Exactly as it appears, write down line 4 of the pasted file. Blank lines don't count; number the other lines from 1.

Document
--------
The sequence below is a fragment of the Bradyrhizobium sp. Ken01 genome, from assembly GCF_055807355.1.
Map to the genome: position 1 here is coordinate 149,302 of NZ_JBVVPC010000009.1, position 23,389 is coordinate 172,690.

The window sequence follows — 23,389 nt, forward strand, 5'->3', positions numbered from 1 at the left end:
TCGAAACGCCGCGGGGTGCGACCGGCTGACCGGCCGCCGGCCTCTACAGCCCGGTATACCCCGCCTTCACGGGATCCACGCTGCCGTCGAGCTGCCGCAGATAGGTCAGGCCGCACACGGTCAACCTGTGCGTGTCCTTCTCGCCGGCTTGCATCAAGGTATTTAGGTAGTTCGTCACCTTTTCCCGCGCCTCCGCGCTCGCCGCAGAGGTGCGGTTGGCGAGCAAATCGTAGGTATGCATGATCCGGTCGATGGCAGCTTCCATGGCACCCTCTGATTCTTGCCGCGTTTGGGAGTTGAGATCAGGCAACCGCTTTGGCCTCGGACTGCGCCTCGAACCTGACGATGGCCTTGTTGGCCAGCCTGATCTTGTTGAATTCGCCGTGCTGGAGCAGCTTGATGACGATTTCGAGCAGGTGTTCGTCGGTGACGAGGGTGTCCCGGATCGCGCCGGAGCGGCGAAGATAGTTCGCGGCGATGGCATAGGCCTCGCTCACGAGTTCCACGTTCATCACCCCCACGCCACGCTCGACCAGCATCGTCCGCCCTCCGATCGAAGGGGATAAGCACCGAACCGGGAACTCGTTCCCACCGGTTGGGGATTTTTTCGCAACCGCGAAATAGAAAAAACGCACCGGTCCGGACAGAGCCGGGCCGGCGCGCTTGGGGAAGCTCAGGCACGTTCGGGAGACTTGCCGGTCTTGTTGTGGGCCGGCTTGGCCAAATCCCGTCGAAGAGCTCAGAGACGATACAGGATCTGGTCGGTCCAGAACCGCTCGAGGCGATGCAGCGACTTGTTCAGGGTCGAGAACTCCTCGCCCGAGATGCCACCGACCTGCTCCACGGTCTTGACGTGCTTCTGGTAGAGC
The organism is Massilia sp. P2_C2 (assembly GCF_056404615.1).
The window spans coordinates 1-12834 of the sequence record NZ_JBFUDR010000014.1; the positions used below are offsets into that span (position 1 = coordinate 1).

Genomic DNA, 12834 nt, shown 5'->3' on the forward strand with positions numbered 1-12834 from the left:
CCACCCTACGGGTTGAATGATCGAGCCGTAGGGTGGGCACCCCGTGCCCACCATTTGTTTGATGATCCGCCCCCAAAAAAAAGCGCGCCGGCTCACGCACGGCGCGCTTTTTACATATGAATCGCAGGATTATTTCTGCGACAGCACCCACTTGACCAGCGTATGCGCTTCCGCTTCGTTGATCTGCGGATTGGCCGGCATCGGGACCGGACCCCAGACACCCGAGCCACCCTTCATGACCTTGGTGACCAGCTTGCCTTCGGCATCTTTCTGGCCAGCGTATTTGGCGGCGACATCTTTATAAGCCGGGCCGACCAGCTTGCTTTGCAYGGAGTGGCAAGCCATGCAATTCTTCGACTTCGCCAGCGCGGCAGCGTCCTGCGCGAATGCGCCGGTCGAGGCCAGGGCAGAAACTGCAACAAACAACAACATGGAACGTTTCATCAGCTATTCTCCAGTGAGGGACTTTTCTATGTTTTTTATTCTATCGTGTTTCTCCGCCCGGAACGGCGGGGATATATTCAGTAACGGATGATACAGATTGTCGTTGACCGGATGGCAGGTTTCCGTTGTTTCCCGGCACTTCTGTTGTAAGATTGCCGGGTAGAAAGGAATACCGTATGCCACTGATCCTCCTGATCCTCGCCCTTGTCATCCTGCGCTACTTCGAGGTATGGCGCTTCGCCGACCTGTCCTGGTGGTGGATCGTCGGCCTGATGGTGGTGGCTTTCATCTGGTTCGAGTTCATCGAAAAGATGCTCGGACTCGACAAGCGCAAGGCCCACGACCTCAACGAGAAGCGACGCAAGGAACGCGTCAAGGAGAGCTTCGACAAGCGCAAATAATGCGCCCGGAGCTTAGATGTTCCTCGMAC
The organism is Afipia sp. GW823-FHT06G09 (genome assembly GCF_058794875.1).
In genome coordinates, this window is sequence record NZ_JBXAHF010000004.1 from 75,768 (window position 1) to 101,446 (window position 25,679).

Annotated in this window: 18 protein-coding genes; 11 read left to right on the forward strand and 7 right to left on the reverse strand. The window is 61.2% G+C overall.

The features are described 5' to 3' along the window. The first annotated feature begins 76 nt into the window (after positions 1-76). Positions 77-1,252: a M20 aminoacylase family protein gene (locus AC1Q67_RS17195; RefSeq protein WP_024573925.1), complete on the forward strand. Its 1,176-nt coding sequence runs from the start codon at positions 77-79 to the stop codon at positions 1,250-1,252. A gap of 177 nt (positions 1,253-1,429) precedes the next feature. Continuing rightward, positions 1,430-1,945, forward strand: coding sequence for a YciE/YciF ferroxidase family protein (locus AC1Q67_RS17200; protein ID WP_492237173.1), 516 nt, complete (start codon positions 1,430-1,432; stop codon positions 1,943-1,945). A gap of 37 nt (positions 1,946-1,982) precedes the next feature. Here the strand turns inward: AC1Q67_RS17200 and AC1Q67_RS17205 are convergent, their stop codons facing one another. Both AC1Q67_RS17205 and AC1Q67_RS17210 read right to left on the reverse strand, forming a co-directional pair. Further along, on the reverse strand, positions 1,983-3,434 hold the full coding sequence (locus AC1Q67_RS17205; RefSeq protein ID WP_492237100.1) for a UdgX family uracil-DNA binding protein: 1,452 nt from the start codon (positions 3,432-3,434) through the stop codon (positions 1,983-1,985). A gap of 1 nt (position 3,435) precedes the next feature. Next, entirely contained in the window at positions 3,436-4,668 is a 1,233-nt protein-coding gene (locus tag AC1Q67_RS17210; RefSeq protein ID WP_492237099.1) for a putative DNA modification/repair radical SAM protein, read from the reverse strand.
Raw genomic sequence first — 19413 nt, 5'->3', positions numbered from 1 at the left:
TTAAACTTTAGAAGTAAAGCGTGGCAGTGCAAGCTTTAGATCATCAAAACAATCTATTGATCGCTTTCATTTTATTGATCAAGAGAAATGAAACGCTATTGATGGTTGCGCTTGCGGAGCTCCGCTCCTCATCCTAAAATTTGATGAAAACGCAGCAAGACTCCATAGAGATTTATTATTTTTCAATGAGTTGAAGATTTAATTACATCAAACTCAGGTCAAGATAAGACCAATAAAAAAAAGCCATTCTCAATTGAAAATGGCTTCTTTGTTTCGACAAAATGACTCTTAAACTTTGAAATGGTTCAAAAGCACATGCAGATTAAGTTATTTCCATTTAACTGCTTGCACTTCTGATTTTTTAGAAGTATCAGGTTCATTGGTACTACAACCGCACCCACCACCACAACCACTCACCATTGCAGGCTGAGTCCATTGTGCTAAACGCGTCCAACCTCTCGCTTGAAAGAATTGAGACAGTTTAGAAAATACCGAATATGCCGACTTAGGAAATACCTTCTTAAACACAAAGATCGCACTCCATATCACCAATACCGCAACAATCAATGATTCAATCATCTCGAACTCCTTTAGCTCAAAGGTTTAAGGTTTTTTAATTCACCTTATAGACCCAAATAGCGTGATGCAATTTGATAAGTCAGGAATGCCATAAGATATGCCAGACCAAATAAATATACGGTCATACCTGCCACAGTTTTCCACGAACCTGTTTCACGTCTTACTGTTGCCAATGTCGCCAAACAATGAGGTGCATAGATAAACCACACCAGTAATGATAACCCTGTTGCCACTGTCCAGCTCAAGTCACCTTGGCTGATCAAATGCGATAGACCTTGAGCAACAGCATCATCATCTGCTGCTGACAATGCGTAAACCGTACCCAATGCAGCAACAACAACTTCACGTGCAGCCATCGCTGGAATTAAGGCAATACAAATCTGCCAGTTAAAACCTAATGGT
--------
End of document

TCGAAACGCCGCGGGGTGCGACCGGCTGACCGGCCGCCGGCCTCTACAGCCCGGTATACCCCGCCTTCACGGGATCCACGCTGCCGTCGAGCTGCCGCAGATAGGTCAGGCCGCACACGGTCAACCTGTGCGTGTCCTTCTCGCCGGCTTGCATCAAGGTATTTAGGTAGTTCGTCACCTTTTCCCGCGCCTCCGCGCTCGCCGCAGAGGTGCGGTTGGCGAGCAAATCGTAGGTATGCATGATCCGGTCGATGGCAGCTTCCATGGCACCCTCTGATTCTTGCCGCGTTTGGGAGTTGAGATCAGGCAACCGCTTTGGCCTCGGACTGCGCCTCGAACCTGACGATGGCCTTGTTGGCCAGCCTGATCTTGTTGAATTCGCCGTGCTGGAGCAGCTTGATGACGATTTCGAGCAGGTGTTCGTCGGTGACGAGGGTGTCCCGGATCGCGCCGGAGCGGCGAAGATAGTTCGCGGCGATGGCATAGGCCTCGCTCACGAGTTCCACGTTCATCACCCCCACGCCACGCTCGACCAGCATCGTCCGCCCTCCGATCGAAGGGGATAAGCACCGAACCGGGAACTCGTTCCCACCGGTTGGGGATTTTTTCGCAACCGCGAAATAGAAAAAACGCACCGGTCCGGACAGAGCCGGGCCGGCGCGCTTGGGGAAGCTCAGGCACGTTCGGGAGACTTGCCGGTCTTGTTGTGGGCCGGCTTGGCCAAATCCCGTCGAAGAGCTCAGAGACGATACAGGATCTGGTCGGTCCAGAACCGCTCGAGGCGATGCAGCGACTTGTTCAGGGTCGAGAACTCCTCGCCCGAGATGCCACCGACCTGCTCCACGGTCTTGACGTGCTTCTGGTAGAGC